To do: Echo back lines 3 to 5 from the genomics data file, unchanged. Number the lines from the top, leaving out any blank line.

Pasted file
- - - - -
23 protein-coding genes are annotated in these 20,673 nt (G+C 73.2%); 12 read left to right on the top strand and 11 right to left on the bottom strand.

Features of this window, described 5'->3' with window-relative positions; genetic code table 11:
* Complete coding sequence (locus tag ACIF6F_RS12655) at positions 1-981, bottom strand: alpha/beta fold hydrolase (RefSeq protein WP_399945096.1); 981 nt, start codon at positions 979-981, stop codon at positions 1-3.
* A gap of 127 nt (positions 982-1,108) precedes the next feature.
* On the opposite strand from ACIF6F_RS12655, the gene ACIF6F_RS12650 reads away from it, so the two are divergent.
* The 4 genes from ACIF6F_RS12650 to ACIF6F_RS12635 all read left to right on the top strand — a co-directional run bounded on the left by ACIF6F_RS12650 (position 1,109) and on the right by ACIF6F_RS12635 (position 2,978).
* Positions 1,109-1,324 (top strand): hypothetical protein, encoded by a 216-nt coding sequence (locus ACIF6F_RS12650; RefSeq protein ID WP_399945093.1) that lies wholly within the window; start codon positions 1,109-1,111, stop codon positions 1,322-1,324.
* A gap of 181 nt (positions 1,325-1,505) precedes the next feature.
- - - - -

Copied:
* Complete coding sequence (locus tag ACIF6F_RS12655) at positions 1-981, bottom strand: alpha/beta fold hydrolase (RefSeq protein WP_399945096.1); 981 nt, start codon at positions 979-981, stop codon at positions 1-3.
* A gap of 127 nt (positions 982-1,108) precedes the next feature.
* On the opposite strand from ACIF6F_RS12655, the gene ACIF6F_RS12650 reads away from it, so the two are divergent.